Last time I was stuck in the middle of nowhere, it was because of my scout leader. He had the notion that standing in a poxy field, singing “Dib, dib, dib, dob, dob, dob” at twilight, and smelling like a smoked haddock on account of the fire, was interesting. All I can say is that if I had had my way, he would have made a bloody good Guy Fawkes!
On this occasion, however, surrounded by a raft of yellow-red desert that looks like it should be on the surface of Mars rather than enlivening Alice Springs, I am here to do something a lot more exciting – and rather cultural. Indeed,as soon as I step into the Alice Walker Arts Centre to have a dot-painting lesson, I am blown away by the plethora of imaginative canvases adorning the walls.
I have a dream
My teacher is Marilyn Armstrong, a distinguished Aboriginal elder. Before she puts a paintbrush in my hand, I am given a quick rundown on why this form of art is important in her people’s history. It’s a revelation! Hitherto,I had thought that compositions like Edvard Munch’s The Scream (anxiety) or Picasso’s Guernica (the tragedy of war) embodied mankind’s highest and most meaningful pictorial expression. Yet the metaphysical significance of native Australians’ colourful configurations dwarf this. And all because of Dreamtime, or what we might more readily comprehend as Creation, when sacred beings came either from the Earth’s atmosphere or from underground, in human or animal form, to shape the land, its flora and fauna.
For over 60,000 years Aborigines used this epoch-making occurrence to determine their moral and social laws, customs and conventions. The older folks passed it on in fables (or Dreamings) to the younger members of their communities to start their learning and point to how they should behave. Initially, these cultural nuggets of enlightenment were relayed using several types of natural and man-made instruments. These included weapons, rocks, stones, aerial desert landscapes and even bodies – hinging on the tribe and the area of Australia where they came from. By the early 1970s, Johnny Warangkula and other members of the Papunya Tula School (north-west of Alice Springs) set down a representation of their Dreamings on canvas, as dots. This blew the art world away: not only because these new forms of expression were very beautiful, but also due to the fact that they continued the indigenous peoples’ old-age tradition of embodying the very essence and spirit of their way of life in an illustrative manner. What began as a small craze is now a multi-billion dollar industry.
So, with all this in mind I had a lot to live up to. And the pressure was telling, especially as the last time I tried to be artistic it involved sticking confetti on my man-boobs with Blu-Tack. Marilyn plonked a 60x60cm canvas in front of me, followed by some tiny pots of acrylic paint that seemed to contain more colours than The Wizard of Oz. There was blood red, sienna brown, azure blue, a fleshy pink and a vibrant yellow that could have graced a cornfield in summer. Surely fun time was about to begin…
Of course, as a Westerner, I picked up my brush and began to daub away with the bristles. But in this style of painting, you use the other end of the stick – at least to form the small dots. Eventually a few shapes were emerging even though, with utensil in hand, my strokes seemed to have all the poise and dexterity of a starving caveman clubbing a marsupial.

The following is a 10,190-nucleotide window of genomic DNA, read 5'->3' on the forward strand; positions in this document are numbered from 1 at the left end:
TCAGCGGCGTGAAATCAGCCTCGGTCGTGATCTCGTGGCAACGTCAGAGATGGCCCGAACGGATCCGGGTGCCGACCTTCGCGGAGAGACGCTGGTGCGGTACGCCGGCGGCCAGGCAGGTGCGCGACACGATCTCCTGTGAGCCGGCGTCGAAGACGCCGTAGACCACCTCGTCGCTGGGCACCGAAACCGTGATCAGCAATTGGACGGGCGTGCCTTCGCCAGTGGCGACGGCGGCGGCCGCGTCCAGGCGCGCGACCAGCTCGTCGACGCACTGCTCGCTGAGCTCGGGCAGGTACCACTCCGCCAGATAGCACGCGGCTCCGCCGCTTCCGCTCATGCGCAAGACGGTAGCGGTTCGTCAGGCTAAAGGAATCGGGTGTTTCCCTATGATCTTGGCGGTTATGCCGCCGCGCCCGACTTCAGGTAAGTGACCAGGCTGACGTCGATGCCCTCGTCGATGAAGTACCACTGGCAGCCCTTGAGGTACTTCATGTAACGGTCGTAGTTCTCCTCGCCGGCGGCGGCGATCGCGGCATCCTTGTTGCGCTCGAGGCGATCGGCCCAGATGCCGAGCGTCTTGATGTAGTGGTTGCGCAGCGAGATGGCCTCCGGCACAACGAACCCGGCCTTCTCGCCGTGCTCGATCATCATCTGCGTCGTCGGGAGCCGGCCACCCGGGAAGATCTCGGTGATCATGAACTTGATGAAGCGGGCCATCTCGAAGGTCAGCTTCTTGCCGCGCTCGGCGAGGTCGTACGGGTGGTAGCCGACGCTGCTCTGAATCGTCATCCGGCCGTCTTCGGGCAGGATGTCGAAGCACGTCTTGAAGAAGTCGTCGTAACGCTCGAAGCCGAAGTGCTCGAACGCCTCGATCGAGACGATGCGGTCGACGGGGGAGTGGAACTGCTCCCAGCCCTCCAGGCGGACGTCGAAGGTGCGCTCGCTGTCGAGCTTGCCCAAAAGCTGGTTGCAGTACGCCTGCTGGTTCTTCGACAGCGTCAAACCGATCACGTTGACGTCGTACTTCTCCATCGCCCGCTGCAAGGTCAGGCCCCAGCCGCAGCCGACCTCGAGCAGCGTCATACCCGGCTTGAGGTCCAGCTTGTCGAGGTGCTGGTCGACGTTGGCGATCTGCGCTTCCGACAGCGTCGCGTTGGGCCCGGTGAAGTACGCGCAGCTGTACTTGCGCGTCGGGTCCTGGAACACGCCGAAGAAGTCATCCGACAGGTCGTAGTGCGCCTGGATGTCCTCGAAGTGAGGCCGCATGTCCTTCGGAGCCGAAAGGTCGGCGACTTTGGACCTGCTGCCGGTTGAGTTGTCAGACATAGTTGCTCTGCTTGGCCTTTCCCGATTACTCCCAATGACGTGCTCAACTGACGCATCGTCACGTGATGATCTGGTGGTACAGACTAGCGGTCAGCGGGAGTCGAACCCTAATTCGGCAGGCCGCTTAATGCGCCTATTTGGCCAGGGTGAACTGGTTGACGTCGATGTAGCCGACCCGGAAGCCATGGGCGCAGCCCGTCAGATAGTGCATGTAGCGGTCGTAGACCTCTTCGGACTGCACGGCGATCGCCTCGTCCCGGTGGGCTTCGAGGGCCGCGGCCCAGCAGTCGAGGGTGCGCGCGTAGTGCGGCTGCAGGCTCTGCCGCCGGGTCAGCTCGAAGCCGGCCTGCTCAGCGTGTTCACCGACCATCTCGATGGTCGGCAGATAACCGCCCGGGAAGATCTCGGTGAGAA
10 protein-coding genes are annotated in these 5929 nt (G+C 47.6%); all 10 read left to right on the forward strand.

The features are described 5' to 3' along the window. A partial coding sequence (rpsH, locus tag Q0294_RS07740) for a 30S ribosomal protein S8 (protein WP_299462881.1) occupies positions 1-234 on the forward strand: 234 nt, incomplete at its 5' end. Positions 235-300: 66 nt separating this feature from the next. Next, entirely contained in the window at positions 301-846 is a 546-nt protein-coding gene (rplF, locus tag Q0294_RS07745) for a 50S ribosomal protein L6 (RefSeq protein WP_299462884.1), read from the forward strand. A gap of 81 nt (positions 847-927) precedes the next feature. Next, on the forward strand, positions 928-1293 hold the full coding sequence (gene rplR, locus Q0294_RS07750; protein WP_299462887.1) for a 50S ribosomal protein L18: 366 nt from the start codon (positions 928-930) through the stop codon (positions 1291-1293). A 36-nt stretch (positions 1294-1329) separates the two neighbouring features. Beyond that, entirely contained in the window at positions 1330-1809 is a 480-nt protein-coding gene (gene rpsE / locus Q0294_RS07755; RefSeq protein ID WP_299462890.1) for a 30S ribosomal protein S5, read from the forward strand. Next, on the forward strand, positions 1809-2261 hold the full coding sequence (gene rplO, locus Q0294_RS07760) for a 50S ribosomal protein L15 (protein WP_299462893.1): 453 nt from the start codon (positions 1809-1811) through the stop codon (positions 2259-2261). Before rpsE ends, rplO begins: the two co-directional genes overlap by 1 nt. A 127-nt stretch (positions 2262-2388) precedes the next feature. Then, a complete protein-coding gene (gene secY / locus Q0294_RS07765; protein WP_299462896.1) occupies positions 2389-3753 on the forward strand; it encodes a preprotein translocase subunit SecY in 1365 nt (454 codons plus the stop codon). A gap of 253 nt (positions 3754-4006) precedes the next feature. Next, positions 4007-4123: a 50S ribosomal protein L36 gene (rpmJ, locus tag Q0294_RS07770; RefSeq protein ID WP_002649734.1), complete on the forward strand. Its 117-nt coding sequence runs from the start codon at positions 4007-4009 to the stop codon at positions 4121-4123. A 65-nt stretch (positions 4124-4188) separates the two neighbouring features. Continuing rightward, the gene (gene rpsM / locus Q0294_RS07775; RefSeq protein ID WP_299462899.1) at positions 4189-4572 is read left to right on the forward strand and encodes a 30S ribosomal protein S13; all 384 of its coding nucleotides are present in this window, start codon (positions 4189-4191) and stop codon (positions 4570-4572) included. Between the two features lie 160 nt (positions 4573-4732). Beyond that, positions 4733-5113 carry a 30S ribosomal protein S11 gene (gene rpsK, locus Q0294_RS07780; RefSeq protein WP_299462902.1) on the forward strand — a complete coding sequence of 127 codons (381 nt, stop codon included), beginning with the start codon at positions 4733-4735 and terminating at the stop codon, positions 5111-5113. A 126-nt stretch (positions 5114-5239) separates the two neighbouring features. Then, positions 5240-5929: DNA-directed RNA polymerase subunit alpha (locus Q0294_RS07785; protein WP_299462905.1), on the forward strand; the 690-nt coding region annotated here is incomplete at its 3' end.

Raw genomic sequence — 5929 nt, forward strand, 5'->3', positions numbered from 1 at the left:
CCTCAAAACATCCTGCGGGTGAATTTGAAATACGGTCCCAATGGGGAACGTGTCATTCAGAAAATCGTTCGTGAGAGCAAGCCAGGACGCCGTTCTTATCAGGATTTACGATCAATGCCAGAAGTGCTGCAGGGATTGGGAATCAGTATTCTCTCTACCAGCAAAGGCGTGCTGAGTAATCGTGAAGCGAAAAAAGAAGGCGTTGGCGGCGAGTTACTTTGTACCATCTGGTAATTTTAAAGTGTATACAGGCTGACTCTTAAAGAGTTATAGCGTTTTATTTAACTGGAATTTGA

Luckily, Marilyn was über-patient. And she explained that the three earthy brown stripes I’d drawn as circles,enclosed by rows of lily-white marks, were a meeting place: in this case, a campsite. Now I was getting into the swing of things – an orangutan in the treetops had nothing on me. Soon all manner of specks and lines that I had depicted were converging into something meaningful: a blue line of dots (a creek); a pink starfish shape (gum flowers); a trio of thick white arrows (emu tracks); and a couple of egg-shaped light green blobs, that could have been scaled-down versions of my mama’s earrings, were actually bananas.
I’d have to be as drunk as a wasp in a beer keg not to realise that the next slew of images on my masterpiece were in fact oranges; the sun; a river; trees etc. But hold your horses! Like Luke Skywalker under the guidance of Obi-Wan Kenobi in The Empire Strikes Back, this pupil was getting carried away. Fortunately, before I got completely above myself, Marilyn took control of the canvas and, rather than my amateurish squiggles, she came up with something quite surreal. Two, almost moon-shaped, configurations faced each other on either side of the campsite. And do you know what they were? They were Marilyn and me. There’s an argument that, unless it is a self-portrait, an artist should separate himself from his work. Imagine Andy Warhol with his own head stuffed in a Campbell’s tomato soup tin, or Damien Hirst submerged alongside half a sheep in formaldehyde – I wish! But this depiction certainly added something to the composition.
Alas, my instruction was nearly at an end. I hoped I’d create something that would touch the hearts of Aboriginals across Australia. But it was not to be. My teacher told me that the types of pigment and meanings of the symbols used in these panoramas vary according to where a tribe or clan is from. Added to this, separate groups of Aborigines could layer the iconography in their pieces with several connotations. Thus it is deeply personal andlargely incomprehensible to the uninitiated. And so I felt extremely lucky to have been let into this other world – one where centuries of culture, society and politics combine in the most illuminating of artistic expressions.